What do you do there?
As Executive Director of the GPC I am responsible for the day to day management of the organisation.
What is the reason for your visit here?
To meet up and discuss GPC initiatives with colleagues here at the University of Adelaide, to further develop current collaborations and hopefully initiate new ones.
For example the Australian Plant Phenomics Facility (APPF) is partner of the Diversity Seek Initiative (DivSeek). DivSeek is a global community driven effort consisting of a diverse set of partner organisations have voluntarily come together to enable breeders and researchers to mobilise a vast range of plant genetic variation to accelerate the rate of crop improvement and furnish food and agricultural products to the growing human population. DivSeek brings together large-scale genotyping and phenotyping projects, computational and data standards projects with the genebanks and germplasm curators. The aim is to establish DivSeek as a hub to connect and promote interactions between these players and activities and to establish common state-of-the-art techniques for data collection, integration and sharing. This will improve the efficiency of each project by eliminating redundancy and increasing the availability of data to researchers around the world to address challenges in food and nutritional security, and to generate societal and economic benefit.
So, whilst I am here, I will be learning about how the APPF team collate and analyse their data and try and understand how the approaches here could be translated into solutions for the wider community. For example, the Zegami platform used in the high-throughput phenotyping Smarthouses™ at the Adelaide node is a useful visualisation tool that could benefit others.
Where else have you visited?
Whilst I am here in Australia I have been working with colleagues in Canberra including Prof Barry Pogson who is currently the chair of the Global Plant Council, Dr Xavier Sirault (APPF node based at CSIRO), Prof Justin Borevitz (APPF node based at ANU), and Dr Norman Warthmann. I will also be taking time to visit friends in Sydney and on the Central Coast.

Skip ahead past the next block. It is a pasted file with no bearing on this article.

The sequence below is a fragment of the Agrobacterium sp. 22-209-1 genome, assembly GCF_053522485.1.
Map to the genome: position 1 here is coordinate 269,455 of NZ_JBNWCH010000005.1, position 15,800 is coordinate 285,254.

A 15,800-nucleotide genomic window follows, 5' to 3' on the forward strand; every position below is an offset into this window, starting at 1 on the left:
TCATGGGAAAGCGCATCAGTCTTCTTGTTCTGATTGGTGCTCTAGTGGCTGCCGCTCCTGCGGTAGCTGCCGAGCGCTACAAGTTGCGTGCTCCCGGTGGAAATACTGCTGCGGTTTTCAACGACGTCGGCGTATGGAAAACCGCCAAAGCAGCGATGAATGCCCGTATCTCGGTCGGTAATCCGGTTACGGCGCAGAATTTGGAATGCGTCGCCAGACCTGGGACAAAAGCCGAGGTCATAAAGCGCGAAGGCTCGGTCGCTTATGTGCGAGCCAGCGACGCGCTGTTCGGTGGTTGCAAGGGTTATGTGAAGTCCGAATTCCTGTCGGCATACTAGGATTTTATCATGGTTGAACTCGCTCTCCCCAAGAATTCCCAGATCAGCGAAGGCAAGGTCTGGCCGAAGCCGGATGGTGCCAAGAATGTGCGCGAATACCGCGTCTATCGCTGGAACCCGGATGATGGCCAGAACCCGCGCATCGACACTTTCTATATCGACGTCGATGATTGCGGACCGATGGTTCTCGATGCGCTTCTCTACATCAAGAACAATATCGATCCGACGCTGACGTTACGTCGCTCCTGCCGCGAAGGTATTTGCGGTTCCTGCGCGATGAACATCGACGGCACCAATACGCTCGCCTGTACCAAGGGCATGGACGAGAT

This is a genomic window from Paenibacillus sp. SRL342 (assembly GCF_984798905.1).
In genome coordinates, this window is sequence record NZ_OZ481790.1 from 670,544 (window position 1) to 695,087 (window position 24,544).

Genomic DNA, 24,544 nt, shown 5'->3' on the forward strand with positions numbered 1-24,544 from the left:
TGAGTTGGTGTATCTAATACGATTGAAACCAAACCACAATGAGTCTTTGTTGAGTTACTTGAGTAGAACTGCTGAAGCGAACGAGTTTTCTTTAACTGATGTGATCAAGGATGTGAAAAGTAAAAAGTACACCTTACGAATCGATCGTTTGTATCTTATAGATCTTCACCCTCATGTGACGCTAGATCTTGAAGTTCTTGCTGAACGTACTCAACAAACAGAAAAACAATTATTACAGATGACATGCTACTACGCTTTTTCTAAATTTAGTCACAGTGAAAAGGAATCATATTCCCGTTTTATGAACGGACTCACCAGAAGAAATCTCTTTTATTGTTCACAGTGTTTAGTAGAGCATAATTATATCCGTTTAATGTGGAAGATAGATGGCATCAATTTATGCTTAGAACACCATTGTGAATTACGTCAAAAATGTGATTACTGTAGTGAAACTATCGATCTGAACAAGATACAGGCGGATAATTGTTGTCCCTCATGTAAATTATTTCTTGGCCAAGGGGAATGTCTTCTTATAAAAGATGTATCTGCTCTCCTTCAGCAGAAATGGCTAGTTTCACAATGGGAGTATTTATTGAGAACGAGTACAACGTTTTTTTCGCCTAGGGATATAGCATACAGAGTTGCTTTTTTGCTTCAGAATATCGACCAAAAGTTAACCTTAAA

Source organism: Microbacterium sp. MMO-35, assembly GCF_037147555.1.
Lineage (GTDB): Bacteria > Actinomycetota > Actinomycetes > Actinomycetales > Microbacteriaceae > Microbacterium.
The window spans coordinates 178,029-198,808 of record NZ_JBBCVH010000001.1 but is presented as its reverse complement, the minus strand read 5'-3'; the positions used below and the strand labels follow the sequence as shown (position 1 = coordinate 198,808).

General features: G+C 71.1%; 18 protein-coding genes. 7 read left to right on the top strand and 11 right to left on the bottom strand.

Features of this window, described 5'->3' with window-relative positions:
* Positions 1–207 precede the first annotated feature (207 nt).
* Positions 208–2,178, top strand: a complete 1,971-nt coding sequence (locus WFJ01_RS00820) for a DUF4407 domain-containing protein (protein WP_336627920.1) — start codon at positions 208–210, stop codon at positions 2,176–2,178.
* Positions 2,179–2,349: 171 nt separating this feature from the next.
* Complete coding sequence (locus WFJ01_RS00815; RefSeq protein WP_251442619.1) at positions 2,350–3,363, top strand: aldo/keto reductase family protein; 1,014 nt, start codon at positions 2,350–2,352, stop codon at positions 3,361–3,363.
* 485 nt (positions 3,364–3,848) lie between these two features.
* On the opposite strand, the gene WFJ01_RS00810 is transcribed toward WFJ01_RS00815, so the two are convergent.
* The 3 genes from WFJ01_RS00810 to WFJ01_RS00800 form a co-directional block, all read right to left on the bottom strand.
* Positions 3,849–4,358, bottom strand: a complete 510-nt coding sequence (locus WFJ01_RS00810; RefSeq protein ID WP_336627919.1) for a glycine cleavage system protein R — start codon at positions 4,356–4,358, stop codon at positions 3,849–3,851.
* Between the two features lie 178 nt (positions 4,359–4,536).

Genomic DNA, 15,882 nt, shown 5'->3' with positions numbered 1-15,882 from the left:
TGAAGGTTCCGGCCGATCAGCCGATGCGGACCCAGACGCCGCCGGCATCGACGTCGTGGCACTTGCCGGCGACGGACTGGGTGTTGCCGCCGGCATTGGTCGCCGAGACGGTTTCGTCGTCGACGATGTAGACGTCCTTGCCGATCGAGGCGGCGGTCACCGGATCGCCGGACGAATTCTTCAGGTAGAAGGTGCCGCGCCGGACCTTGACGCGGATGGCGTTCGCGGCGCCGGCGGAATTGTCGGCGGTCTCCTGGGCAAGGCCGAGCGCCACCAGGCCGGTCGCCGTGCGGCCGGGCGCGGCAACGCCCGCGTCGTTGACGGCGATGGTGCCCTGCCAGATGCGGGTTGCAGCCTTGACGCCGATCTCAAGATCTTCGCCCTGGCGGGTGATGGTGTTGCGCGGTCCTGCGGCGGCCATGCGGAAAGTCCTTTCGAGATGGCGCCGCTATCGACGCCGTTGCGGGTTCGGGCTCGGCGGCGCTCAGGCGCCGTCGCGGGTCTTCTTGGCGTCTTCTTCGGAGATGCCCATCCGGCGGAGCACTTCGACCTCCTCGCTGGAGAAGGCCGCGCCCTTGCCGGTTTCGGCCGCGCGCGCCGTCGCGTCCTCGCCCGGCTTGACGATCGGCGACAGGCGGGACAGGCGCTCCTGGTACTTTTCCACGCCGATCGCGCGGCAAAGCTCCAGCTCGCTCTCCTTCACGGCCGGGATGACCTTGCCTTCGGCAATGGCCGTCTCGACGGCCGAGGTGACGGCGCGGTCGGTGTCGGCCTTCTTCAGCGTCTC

Where do you see plant phenomics research in 5-10 years time?
High throughput and field based phenotyping has seen huge transformational change in the last decade and in the next 5-10 years I hope that it will start to become part of the everyday toolkit of plant science researchers in the way that genomics has.
If you could solve one plant science question what would it be?
I would actually like to try and solve a social/conceptual problem that effects science rather than an actual biological question and that is the sharing of data, information, knowledge and best practice. The sharing of scientific theories, including experimental data and observations has been a core concept of the scientific endeavour since the enlightenment. Sharing allows others to evaluate research (peer review), to identify errors, and allow ideas to be corroborated, invalidated and built upon. It also facilitates the transmission of concepts and theories to a wider audience and that will hopefully inspire others to get involved in science, contribute ideas and further our understanding of the world around us.
However, the current systems of reward and evaluation in science; lack of appropriate mechanisms, standard and infrastructures to easily share and access information; and in some cases the debilitating effects of ‘IP thickets’ can act as a barrier to ‘open science’. It is not all bad news. In the last decade a number of changes at the government, funder, publisher and institutional level have promoted and facilitated the concept of open science. However, if science is to be a truly open endeavour it will require a change in mind-set at many levels to migrate towards a culture where open data is the norm. Without this we will not be able to fully realise the investment in research, in terms of both finance provided and the time and intellectual contribution of the individual involved, and contribute to developing solutions that will help ameliorate current global problems.